kearny street workshop's 10th annual apature

This week in San Francisco, the Kearny Street Workshop, the nation's oldest Asian Pacific American multidisciplinary arts organization, presents its 10th annual festival of emerging Asian Pacific American artists, APAture, September 18-27 at venues throughout the city, including Yerba Buena Center for the Arts, Intersection for the Arts, and the Manilatown Heritage Foundation..

That's ten days of events spotlighting over 90 artists, filmmakers, musicians, spoken word poets, writers, comedians and performers. Featured artists include Weston Takeshi Teruya (visual art), The Invisible Cities (music), Richard Wong, H.P. Mendoza (film), Samantha Chanse (performance), Pireeni Sundaralingam (literature), and Hellen Jo (comics and zines). Here are their bios:

Weston Takeshi Teruya is a Hawaiian-born, Berkeley-based artist who intermixes images of fences (chain-link or white picket), striped roadblocks, and square green lawns to restructure spaces of containment and privilege. His mixed media process involves spraypaint, ink, cut paper collage, and a finishing touch of gouache-painted details. Teruya has exhibited his work at Patricia Sweetow Gallery, Intersection for the Arts, and the Japanese American Cultural and Community Center in Los Angeles.

The Invisible Cities got started when Han Wang and Sadie Contini met on Craigslist, and began listening to each other's tunes, adding tracks, and sending them back and forth. They collaborate with each other and guest musicians to record catchy indie pop tunes filled with pretty harmonies and rambunctious musings. In their words, "odd-shaped and slightly ugly, shiny things."

Richard Wong and H.P. Mendoza are the director and writer, respectively, of Colma: the Musical. Mendoza starred as Rodel, one of the party-crashing, song-belting trio of teenagers trying to figure out post-high school life in Colma. The film was nominated for "Best Film Not Playing at a Theater Near You" by Gotham Awards and the Special Jury Prize by San Francisco International Asian American Film Festival. Post-Colma, Wong co-directed Princess of Nebraska with Wayne Wang. Wong's second feature as sole director and cinematographer Option 3 is making its way around the festival circuit. Mendoza has released two solo albums (Everything is Pop and Nomad), and is working on his third, Melodica. While continuing to work in San Francisco theater, Mendoza makes his directorial debut with the musical feature film Fruit Fly.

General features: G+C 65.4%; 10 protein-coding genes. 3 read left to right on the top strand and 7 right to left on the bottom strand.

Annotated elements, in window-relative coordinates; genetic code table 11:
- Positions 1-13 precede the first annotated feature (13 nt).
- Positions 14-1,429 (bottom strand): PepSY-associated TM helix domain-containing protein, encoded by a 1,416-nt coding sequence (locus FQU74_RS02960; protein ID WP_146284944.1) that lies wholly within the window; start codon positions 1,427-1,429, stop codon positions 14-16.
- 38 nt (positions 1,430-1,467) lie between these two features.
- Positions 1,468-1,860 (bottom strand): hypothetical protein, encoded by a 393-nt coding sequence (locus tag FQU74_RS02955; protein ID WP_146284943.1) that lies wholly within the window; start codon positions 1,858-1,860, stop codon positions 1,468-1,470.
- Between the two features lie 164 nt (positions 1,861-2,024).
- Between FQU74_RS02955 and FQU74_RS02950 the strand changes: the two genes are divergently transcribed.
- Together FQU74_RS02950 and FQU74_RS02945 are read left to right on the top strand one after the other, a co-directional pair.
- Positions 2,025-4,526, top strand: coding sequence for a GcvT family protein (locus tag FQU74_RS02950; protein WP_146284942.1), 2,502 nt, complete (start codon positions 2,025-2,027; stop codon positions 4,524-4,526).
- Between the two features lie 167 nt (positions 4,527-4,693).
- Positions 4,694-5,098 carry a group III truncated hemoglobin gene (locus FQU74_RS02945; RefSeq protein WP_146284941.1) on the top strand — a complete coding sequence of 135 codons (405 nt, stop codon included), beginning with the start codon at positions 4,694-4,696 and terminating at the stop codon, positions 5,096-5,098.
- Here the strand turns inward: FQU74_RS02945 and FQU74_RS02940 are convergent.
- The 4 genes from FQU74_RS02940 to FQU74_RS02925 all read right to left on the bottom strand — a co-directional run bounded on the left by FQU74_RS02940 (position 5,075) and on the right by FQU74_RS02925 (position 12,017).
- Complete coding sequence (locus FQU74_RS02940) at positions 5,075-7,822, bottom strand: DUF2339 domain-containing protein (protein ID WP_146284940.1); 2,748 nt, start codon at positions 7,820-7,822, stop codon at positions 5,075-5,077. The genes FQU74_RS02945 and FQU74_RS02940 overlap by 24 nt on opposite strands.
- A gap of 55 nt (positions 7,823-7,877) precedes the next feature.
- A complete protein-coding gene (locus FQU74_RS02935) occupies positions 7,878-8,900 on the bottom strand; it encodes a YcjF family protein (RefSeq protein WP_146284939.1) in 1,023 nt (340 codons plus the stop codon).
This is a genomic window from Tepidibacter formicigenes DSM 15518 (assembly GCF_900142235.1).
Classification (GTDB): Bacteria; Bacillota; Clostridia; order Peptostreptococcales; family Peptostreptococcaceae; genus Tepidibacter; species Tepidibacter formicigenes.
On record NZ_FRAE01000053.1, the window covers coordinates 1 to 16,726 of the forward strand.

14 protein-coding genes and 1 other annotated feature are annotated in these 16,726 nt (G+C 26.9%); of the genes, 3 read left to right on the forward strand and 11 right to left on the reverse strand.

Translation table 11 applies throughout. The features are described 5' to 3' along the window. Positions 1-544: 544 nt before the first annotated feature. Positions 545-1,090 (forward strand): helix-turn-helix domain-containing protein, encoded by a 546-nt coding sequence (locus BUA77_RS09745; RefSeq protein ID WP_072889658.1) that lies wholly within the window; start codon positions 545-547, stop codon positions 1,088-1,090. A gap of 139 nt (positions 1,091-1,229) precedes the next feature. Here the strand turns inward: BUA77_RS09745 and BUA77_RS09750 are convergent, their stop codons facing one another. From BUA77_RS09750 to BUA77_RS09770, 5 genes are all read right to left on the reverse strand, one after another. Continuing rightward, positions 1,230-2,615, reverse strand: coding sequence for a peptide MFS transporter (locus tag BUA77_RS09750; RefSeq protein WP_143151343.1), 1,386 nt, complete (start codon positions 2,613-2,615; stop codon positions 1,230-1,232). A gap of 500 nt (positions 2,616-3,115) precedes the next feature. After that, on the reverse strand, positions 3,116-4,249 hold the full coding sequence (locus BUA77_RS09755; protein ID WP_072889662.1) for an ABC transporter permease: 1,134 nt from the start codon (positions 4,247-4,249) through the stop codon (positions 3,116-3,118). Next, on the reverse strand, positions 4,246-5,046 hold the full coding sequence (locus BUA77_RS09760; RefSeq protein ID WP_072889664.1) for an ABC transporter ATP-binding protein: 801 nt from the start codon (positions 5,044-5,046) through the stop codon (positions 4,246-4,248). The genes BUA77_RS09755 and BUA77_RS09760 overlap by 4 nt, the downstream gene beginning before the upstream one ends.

Samantha Chanse is a writer and performer, primarily of plays and stand-up comedy. Her full-length solo play Lydia's Funeral Video premiered at the Dark Room in San Francisco in February 2008, and was produced again at the 2008 New York International Fringe Festival. A thoroughly multidisciplinary performer, Chanse has played at Herbst Theater, The Laugh Factory (NY and LA), and Punchline Comedy Club. She has served as the artistic director of Kearny Street Workshop and currently serves on the board of directors.

Pireeni Sundaralingam was born in Sri Lanka, educated at Oxford, and currently pens her poetry in San Francisco. She regularly performs alongside violinist and composer Colm O'Riain as part of the touring poetry-music group Word & Violin. Sundaralingam's poetry, which explores home and homelessness, post-colonial and diasporic South Asia, has appeared in The Guardian (UK), The Progressive (USA), and World Literature Today. She is the co-editor of the forthcoming, first anthology of South Asian American poetry, Writing the Lines of Our Hands.

Hellen Jo has created her poppy, punchy illustrations for Giant Robot magazine, San Francisco International Asian American Film Festival flyers, and various album covers and comic zines. Jo currently studies 2D Animation at the Academy of Art University and plays cello for Scrabbel and Thundershevitz. She enjoys coloring with Photoshop, eating hamburgers, and the wonders of cardboard.
APAture's mission is to provide artists with an early experience presenting their work at a large event; to build audiences for emerging APA artists; to strengthen the sense of community among artists; and to raise awareness of the existence of and diversity within the APA arts community. APAture values community-building, ethnic and artistic diversity and collaboration across ethnic and disciplinary lines.

The celebration begins this Thursday, September 18 with the Gallery Opening & Festival Kick-Off at KSW's space180 Gallery. For more information about APAture, go to the Kearny Street Workshop website here.

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